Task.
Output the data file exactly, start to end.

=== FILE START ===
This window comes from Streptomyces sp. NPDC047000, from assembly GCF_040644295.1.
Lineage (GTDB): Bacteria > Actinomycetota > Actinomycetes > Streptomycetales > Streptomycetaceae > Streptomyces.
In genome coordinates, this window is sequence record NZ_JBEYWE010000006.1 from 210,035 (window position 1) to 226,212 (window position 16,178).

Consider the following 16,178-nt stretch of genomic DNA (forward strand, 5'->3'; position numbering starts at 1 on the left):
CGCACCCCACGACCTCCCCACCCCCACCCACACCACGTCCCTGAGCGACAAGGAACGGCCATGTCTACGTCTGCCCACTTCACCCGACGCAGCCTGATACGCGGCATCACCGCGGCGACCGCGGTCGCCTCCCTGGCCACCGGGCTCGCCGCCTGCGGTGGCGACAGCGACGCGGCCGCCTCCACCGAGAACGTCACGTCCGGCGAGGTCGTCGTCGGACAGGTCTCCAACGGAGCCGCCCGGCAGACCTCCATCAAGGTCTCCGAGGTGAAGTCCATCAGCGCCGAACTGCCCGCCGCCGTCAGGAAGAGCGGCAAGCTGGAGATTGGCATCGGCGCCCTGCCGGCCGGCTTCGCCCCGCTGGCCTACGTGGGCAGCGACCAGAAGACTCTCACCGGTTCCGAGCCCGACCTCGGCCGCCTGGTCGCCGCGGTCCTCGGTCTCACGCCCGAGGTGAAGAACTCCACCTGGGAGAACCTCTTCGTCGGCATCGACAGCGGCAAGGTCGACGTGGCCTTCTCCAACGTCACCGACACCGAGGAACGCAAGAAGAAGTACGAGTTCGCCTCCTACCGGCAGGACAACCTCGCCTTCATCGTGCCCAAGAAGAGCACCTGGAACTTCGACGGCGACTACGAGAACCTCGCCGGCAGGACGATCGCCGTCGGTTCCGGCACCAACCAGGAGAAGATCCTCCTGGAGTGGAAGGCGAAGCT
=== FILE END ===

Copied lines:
This window comes from Streptomyces sp. NPDC047000, from assembly GCF_040644295.1.
Lineage (GTDB): Bacteria > Actinomycetota > Actinomycetes > Streptomycetales > Streptomycetaceae > Streptomyces.
In genome coordinates, this window is sequence record NZ_JBEYWE010000006.1 from 210,035 (window position 1) to 226,212 (window position 16,178).

Consider the following 16,178-nt stretch of genomic DNA (forward strand, 5'->3'; position numbering starts at 1 on the left):
CGCACCCCACGACCTCCCCACCCCCACCCACACCACGTCCCTGAGCGACAAGGAACGGCCATGTCTACGTCTGCCCACTTCACCCGACGCAGCCTGATACGCGGCATCACCGCGGCGACCGCGGTCGCCTCCCTGGCCACCGGGCTCGCCGCCTGCGGTGGCGACAGCGACGCGGCCGCCTCCACCGAGAACGTCACGTCCGGCGAGGTCGTCGTCGGACAGGTCTCCAACGGAGCCGCCCGGCAGACCTCCATCAAGGTCTCCGAGGTGAAGTCCATCAGCGCCGAACTGCCCGCCGCCGTCAGGAAGAGCGGCAAGCTGGAGATTGGCATCGGCGCCCTGCCGGCCGGCTTCGCCCCGCTGGCCTACGTGGGCAGCGACCAGAAGACTCTCACCGGTTCCGAGCCCGACCTCGGCCGCCTGGTCGCCGCGGTCCTCGGTCTCACGCCCGAGGTGAAGAACTCCACCTGGGAGAACCTCTTCGTCGGCATCGACAGCGGCAAGGTCGACGTGGCCTTCTCCAACGTCACCGACACCGAGGAACGCAAGAAGAAGTACGAGTTCGCCTCCTACCGGCAGGACAACCTCGCCTTCATCGTGCCCAAGAAGAGCACCTGGAACTTCGACGGCGACTACGAGAACCTCGCCGGCAGGACGATCGCCGTCGGTTCCGGCACCAACCAGGAGAAGATCCTCCTGGAGTGGAAGGCGAAGCT